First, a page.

Conversation Hijacking Soars 270% to Enable BEC

Conversation hijacking attacks, which are typically a precursor to business email compromise (BEC), grew by triple-digits year-on-year in 2021, according to new data from Barracuda Networks.

The security vendor’s latest Spear Phishing: Top Threats and Trends report was compiled from an analysis of millions of emails across thousands of global business customers between January and December 2021.

It revealed a 270% increase in conversation hijacking, also known as vendor impersonation, in which threat actors insert themselves into existing business conversations or initiate new conversations based on information they’ve gathered.

It begins with a phishing attack to steal logins and hijack a corporate email account. The hacker then spends time reading through the emails in the compromised inbox and watching new messages come in.

During this time, they’re piecing together a picture of business operations, payment processes, partners and customers, which is then leveraged to send fake invoice and wire transfer requests to key individuals.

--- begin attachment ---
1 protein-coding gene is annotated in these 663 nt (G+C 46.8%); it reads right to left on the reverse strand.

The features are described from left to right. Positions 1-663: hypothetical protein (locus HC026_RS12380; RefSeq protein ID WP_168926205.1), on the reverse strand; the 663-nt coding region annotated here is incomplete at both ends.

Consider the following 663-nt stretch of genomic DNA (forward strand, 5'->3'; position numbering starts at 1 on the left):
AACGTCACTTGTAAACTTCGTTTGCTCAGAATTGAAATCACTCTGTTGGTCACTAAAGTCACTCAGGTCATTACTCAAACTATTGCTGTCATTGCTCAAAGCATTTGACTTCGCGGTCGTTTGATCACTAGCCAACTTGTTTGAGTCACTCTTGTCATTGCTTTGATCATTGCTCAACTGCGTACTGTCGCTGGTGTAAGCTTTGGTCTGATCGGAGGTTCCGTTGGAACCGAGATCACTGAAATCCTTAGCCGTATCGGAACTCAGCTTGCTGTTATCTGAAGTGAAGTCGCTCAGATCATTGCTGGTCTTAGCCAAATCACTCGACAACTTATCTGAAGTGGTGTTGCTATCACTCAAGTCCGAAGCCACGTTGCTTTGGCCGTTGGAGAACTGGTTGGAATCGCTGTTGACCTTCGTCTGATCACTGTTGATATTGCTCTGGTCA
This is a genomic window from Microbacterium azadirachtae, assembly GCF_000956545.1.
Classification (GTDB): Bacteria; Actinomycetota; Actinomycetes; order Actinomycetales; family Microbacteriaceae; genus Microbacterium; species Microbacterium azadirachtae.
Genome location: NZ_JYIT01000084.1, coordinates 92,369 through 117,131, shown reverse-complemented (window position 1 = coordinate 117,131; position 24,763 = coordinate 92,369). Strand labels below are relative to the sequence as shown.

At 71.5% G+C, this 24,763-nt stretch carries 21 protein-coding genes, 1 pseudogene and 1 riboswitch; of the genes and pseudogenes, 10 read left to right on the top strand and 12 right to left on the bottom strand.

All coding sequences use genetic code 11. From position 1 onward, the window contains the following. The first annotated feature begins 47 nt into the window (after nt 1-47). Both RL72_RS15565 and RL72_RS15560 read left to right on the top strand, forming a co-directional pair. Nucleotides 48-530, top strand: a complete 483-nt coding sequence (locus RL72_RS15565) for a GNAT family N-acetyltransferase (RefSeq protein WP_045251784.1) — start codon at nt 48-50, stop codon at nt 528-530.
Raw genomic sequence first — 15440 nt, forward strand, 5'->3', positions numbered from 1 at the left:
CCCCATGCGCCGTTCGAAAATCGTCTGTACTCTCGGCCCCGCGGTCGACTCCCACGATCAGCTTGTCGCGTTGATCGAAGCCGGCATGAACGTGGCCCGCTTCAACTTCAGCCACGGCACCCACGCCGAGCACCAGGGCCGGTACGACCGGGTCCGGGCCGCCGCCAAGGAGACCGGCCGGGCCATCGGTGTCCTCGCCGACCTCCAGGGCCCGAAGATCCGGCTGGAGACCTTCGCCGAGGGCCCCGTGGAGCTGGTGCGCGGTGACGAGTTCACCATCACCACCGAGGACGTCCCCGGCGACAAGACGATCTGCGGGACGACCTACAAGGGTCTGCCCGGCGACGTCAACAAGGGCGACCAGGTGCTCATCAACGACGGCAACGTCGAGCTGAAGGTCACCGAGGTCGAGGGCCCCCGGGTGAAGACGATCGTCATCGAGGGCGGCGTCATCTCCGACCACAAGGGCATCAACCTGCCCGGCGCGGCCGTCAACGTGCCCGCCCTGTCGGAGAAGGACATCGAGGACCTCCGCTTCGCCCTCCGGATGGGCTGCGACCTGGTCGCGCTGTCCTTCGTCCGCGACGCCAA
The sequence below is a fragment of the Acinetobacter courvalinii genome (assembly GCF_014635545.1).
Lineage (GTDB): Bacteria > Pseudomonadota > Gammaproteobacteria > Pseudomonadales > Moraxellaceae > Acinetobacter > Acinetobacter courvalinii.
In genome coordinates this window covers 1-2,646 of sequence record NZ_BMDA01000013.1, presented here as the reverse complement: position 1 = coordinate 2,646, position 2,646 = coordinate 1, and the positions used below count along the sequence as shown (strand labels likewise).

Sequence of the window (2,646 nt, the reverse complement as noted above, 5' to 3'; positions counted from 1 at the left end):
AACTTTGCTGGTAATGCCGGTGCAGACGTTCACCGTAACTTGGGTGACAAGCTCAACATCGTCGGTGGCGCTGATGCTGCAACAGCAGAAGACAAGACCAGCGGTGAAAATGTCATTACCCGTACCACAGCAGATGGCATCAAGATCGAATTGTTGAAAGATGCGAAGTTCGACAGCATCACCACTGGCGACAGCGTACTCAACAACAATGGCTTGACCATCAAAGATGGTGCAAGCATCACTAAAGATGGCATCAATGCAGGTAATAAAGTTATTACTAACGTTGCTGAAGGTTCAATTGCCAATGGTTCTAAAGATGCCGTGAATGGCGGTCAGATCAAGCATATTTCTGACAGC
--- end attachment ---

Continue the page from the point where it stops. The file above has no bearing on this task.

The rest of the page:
That’s one of the most effective ways of launching a BEC attack, although it requires significantly more effort.

This is why conversation hijacking accounted for less than 1% of social engineering attacks in 2021.

“However, even in small numbers they can be devastating for organizations,” Barracuda warned.

“The overall volume of conversation hijacking has been growing over the years, and their popularity among hackers doubled in 2021. This is not surprising because while these attacks require a lot of effort from hackers to set up, the payout can be significant.”

BEC attacks remained unchanged from 2020, accounting for around 9% of social engineering attempts, with phishing (51%) and scamming (37%) comprising the most significant number.

Barracuda also revealed that employees from small businesses are far more likely to encounter social engineering.

The average employee of a business with less than 100 employees will experience 350% more attacks than an employee of a larger enterprise, it claimed.

What’s Hot on Infosecurity Magazine?